NABOKV-L post 0003506, Sun, 22 Nov 1998 11:23:00 -0800

Addendum to Blackwell IVNS MLA Session
Additional abstract for MLA Panel "Reading Nabokov Reading"
Sunday, Dec 27, 9-10.15pm
Chiasmus in 'Ada': 'Ada' in Chiasmus
Russel J. A. Kilbourn, Univ. of Toronto, St. George Campus

'Ada': the name, the title, is palindromic, reading the same backwards
and forwards. Is it possible to read a novel 'backwards'? Is it
possible to reverse the direction of time? In either case, not
literally, perhaps; but this is not the point. A literary structure
like chiasmus allows for a non-linear, dynamic narrative line. As John
Breck's work on the 'shape' of Biblical language convincingly implies,
a non-scriptural text such as a novel can be composed chiastically, or
with chiasmus as a 'structuring principle,' imparting to the work a
'conceptual centre' or thematic fulcrum on either side of which the
text ebbs and flows, toward not the 'beginning' and the 'conclusion'
as much as one end or the other. What signifies in a strange way is
the central point; the ends of the narrative in a sense circle back on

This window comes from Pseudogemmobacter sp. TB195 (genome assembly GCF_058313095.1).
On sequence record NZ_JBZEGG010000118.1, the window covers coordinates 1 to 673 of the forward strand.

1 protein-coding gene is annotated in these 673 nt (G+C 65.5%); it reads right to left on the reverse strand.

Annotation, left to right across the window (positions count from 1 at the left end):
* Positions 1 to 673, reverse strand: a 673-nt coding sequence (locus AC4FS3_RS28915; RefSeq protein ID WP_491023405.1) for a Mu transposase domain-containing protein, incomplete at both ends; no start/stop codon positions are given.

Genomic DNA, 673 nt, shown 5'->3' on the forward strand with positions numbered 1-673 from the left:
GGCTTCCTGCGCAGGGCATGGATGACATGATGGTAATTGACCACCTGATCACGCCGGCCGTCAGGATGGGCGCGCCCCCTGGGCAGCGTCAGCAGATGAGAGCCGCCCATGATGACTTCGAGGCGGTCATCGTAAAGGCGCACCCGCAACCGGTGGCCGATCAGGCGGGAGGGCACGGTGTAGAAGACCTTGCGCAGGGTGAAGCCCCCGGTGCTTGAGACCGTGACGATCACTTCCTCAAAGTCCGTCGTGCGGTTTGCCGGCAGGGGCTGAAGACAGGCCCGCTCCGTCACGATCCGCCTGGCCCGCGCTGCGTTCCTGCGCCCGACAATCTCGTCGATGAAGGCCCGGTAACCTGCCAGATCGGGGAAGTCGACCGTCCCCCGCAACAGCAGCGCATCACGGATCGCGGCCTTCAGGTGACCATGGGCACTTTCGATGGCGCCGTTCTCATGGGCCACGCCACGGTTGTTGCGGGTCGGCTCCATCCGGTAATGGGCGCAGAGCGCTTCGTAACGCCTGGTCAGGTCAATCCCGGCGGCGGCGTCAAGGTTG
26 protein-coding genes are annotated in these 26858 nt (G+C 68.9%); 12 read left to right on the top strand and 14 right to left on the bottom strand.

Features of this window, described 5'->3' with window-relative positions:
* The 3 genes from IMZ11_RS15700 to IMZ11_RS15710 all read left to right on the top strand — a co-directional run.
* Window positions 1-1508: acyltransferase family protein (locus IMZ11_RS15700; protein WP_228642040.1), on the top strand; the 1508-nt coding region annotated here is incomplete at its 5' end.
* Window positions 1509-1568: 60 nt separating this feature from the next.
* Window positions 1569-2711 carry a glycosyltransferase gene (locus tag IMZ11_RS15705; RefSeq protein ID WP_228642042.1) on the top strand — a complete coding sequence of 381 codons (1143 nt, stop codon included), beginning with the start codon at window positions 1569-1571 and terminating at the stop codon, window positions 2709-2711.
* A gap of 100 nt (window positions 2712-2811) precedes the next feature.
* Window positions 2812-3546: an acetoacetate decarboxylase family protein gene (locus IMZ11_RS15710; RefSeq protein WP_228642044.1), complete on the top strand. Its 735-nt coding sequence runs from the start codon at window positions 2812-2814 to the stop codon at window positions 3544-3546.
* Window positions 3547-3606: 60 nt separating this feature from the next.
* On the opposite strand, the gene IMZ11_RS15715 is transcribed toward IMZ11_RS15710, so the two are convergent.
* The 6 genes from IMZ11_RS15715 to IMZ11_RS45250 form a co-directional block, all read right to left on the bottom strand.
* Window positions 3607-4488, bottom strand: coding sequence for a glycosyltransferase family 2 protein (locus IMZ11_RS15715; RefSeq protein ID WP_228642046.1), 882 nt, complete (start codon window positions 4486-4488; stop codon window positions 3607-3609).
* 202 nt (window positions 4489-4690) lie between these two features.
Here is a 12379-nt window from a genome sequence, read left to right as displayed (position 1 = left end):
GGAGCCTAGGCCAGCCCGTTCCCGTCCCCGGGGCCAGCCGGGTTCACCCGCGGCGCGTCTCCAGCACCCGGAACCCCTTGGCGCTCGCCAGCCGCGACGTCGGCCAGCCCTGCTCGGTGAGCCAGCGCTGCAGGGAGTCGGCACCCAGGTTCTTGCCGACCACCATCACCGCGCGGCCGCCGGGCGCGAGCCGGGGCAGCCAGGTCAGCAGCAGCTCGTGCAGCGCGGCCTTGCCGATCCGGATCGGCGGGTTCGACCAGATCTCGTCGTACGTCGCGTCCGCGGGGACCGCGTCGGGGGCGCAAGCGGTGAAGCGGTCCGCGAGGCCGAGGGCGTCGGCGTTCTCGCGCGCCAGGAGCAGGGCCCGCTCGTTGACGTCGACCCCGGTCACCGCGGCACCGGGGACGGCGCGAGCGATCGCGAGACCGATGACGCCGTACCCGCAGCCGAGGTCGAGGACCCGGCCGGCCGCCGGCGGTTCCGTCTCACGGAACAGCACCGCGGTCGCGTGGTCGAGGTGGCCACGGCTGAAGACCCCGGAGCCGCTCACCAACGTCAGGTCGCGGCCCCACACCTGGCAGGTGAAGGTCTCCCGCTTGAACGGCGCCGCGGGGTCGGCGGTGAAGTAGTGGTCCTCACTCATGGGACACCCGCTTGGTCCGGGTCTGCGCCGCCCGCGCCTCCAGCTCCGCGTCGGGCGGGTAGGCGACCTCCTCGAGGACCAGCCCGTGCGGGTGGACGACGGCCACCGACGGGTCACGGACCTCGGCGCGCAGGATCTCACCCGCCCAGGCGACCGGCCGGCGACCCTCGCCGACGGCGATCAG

themselves, 'meeting,' in 'Ada''s case, at the parodic 'blurb' which
could as easily begin as conclude Van and Ada's story. The 'conceptual
centre,' on the other hand, is death itself -- easy to miss and
virtually unnoticed by many critics of 'Ada' precisely because its
value in the text is negative: Van and Ada do not die in the space of
the narrative; they 'die,' if they die at all, 'into the book.' But
Van does 'die,' at least twice, in the course of the narrative -- and
yet he doesn't. These forkings in time are presented in such a banal
manner, however -- as literary flourishes -- that they are not
generally accorded any interpretive weight, despite the amount of
space (an entire chapter) given over to questions of temporality, such
as the non-existence of the future. Indeed, what 'future' the world of
'Ada' has is folded back into the text, in the form of the narrative
of a past remembered and written in the present tense. Nor, for that
matter, does the chiastic counterpart to this world ('Antiterra') --
and this is perhaps Nabokov's greatest contributions to the history of
the novel and fictional semantics -- 'exist' within the text except as
'Terra,' a science fiction or symptom pf madness. 'Outside the text'
(but still within it) 'this' world is granted only a shadowy
existence, the distorted reflection in 'Ada''s mirror.

Breck, John. 'The Shape of Biblical Language: Chiasmus in the
Scriptures and Beyond.' Crestwood, NY: St. Vladimir's Seminary Press, 1994.
Nabokov, Vladimir. 'Ada, or Ardor: A Family Chronicle.' NY: Vintage, 1990.